Survey: Less than half of Americans have savings to cover a surprise $1,000 expense

Only about 4 in 10 Americans have enough savings to cover an unexpected $1,000 expense, which means more than half would have to find other ways to pay for an unexpected car repair or emergency room visit, according to one Bankrate survey.

Only 44% of 1,004 American adults polled have enough money saved, but the figure reflects the highest percentage able to cover expenses in eight years of polls, up from 39% last year.

“While the ability to cover an unexpected $1,000 expense through savings is the best we’ve seen in the last eight years, the majority of Americans still can’t afford to do so,” says Greg McBride, CFA, chief financial analyst for Bankrate. “Borrowing is still high, with more than a third of households having to turn to a credit card, personal loan or family and friends when faced with unexpected expenses.”

Main findings:

Less than half of adults could afford a big expense with savings

The 44% of American adults who can afford to cover an unexpected $1,000 expense is the highest in eight years of polls, with numbers hovering between 37 and 41% from 2014 to 2021.

One in 5 adults would put the charge on a credit card and pay it off over time, which can be a costly decision. Bank rate data shows that the average variable rate credit card rate was 16.15% in 2021, and experts predict that credit card interest rates are expected to rise in 2022.

The 15% of adults who would cut spending elsewhere to cover expenses is down slightly from a year ago, along with the 10% who would borrow from family or friends. The 4% who would take out a personal loan is down significantly from 2021.

In total, almost 35% of respondents would need to borrow money in one way or another.

Age does not matter in the ability to cover a large expense

There was little difference in how people in different age groups would pay for an unexpected expense, whether by saving, borrowing, or reducing expenses. Less than half in each age group were able to pay the $1,000 from their savings.

Experts recommend that people in most age groups have an emergency fund that covers three to six months’ worth of your expenses. Those who are retired and receive a significant amount of investment accounts should consider saving more. Anyone who is self-employed or has medical issues could also benefit from having more money saved for emergencies.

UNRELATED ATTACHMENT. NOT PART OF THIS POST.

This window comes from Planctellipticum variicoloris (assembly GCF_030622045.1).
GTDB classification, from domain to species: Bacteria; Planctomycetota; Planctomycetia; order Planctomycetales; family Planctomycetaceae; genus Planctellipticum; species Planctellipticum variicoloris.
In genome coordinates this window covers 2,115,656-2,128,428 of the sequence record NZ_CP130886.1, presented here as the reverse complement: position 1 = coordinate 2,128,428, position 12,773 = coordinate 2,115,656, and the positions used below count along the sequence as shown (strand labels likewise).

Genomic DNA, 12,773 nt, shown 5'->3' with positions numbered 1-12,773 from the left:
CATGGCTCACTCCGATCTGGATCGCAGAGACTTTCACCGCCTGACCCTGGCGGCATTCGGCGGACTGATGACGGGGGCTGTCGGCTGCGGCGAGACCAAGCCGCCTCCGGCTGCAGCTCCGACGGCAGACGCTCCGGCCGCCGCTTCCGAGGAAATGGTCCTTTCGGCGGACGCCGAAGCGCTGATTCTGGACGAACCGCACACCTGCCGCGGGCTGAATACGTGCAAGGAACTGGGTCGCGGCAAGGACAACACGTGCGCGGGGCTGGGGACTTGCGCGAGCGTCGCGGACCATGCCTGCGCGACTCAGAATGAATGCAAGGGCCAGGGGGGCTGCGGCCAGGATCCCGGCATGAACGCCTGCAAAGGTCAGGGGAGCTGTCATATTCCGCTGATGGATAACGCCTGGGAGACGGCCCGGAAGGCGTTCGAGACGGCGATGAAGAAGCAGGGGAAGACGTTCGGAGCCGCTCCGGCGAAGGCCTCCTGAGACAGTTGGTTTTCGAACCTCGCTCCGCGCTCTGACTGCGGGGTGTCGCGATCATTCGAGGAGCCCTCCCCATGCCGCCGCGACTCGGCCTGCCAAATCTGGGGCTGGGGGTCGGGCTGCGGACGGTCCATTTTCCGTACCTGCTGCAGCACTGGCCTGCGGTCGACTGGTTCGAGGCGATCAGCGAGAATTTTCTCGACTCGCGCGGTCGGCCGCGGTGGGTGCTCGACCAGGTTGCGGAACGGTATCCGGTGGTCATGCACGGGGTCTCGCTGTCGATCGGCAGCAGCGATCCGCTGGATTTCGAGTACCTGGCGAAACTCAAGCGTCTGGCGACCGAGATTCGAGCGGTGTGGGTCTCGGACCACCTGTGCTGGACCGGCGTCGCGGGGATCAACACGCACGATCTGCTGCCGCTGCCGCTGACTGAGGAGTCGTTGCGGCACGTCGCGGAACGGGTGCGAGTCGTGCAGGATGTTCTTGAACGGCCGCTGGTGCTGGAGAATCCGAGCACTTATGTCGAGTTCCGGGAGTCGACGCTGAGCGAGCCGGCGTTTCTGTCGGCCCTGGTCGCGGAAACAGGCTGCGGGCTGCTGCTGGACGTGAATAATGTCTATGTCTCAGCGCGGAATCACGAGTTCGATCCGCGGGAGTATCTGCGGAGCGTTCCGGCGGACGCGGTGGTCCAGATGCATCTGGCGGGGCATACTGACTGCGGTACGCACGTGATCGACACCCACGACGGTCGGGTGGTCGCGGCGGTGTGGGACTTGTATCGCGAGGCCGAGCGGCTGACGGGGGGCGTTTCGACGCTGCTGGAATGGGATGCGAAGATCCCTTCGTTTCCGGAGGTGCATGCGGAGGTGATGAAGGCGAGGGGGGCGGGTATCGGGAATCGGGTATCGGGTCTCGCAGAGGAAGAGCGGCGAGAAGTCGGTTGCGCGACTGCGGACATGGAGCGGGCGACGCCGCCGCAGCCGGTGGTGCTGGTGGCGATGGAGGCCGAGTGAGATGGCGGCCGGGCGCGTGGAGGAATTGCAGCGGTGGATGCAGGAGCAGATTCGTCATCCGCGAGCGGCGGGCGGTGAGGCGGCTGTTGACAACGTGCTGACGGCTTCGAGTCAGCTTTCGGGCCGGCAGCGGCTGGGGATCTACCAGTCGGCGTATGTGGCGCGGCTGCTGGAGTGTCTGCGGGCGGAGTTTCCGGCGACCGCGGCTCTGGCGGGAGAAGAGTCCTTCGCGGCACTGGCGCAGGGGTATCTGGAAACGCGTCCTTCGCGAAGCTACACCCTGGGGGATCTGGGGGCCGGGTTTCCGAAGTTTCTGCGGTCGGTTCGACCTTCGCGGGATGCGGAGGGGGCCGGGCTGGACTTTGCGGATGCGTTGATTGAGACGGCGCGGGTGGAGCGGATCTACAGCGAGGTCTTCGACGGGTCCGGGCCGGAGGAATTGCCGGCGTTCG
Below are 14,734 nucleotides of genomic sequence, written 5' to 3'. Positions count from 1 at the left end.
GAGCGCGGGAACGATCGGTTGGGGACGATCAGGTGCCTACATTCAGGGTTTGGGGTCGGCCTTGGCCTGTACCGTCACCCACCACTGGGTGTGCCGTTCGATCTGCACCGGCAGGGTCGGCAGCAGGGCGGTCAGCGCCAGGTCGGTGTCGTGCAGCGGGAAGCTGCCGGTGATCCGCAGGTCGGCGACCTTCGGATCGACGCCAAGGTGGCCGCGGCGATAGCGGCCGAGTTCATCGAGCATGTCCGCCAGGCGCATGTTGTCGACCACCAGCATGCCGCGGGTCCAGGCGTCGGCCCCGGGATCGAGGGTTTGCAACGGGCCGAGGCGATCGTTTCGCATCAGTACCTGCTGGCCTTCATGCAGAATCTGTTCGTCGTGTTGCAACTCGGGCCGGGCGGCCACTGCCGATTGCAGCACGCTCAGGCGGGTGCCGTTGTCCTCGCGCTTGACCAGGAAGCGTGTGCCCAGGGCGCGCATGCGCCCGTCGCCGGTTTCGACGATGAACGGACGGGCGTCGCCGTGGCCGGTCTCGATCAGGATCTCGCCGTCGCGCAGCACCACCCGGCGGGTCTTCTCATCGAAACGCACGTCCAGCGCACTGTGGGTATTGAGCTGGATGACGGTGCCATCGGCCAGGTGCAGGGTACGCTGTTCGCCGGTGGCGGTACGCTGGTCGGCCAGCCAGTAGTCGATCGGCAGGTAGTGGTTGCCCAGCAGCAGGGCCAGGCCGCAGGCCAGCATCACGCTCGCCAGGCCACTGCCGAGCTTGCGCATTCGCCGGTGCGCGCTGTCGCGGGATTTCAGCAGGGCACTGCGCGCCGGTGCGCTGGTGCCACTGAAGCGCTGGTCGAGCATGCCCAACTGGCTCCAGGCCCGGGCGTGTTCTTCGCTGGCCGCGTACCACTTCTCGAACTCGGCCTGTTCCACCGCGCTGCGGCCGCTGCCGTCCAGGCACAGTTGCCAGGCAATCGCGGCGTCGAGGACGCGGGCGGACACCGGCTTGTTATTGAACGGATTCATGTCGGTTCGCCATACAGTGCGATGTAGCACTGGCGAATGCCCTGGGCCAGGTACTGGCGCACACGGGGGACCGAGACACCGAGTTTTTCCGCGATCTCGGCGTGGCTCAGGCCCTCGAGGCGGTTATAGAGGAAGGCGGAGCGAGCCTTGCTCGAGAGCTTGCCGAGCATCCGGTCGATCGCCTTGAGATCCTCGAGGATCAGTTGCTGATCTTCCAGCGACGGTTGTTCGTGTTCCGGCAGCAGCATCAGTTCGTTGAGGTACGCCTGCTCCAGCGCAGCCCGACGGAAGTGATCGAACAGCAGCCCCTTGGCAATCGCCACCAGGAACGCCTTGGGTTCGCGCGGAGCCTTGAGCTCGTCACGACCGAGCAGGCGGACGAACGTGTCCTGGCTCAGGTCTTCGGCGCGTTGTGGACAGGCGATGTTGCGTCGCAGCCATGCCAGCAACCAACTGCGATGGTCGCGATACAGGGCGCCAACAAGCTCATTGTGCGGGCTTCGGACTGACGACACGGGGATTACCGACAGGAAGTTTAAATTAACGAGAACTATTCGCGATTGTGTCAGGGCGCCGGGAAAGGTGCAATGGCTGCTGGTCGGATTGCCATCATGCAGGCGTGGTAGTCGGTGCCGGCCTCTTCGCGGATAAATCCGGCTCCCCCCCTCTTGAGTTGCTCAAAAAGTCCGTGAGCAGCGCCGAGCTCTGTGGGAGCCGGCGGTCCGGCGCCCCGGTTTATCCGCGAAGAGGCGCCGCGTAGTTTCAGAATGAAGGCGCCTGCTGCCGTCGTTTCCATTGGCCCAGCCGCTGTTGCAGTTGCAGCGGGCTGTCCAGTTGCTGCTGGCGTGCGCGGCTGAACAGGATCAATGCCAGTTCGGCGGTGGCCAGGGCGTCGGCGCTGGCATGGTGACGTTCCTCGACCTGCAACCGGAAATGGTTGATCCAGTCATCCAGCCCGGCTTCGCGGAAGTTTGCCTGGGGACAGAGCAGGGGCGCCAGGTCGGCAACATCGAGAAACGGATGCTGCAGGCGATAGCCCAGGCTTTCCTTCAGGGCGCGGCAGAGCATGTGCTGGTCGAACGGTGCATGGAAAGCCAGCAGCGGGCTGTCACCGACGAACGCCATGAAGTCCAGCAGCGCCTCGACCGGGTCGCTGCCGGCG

College graduates can better withstand emergencies

The ability to cover an unexpected expense of $1,000 increases with level of education, with 59% of university graduates being able to use their savings, compared to 40% of those with a college education and only 34% of those without. no more than a high school diploma.

Likewise, those with higher income levels are more likely to be able to cover such an unexpected expense.

Inflation makes it even harder for many to save

Prices are rising at the fastest rate in nearly 40 years, and many American adults say inflation is hampering their ability to save money. The majority of respondents said inflation is causing them to save less for unexpected expenses as prices continue to rise on everything from groceries, clothing and utilities to rent, cars and gasoline.

More than half of millennials (54%) and Gen Xers (53%) said inflation causes them to save less for surprise expenses, compared to 36% of Gen Z.

“A telling indicator of the impact of inflation on household finances is that nearly half of Americans say inflation hinders their ability to save for unexpected expenses, while only 1 in 6 say it allows them to save more,” says McBride. “And that saving is badly needed, with only 44% of households able to cover an unexpected $1,000 expense through savings.”

Methodology

This survey was conducted for Bankrate over the phone by SSRS on its Omnibus survey platform. The SSRS Omnibus is a bilingual, national, weekly, dual-frame telephone survey. The interviews were conducted from January 4 to 9, 2022 with a sample of 1,004 respondents in English (973) and Spanish (31). The telephone interviews were carried out by landline (203) and mobile (801 including 603 without a landline). The margin of error for all respondents is plus or minus 3.41% at the 95% confidence level. All SSRS Omnibus data is weighted to represent the target population.

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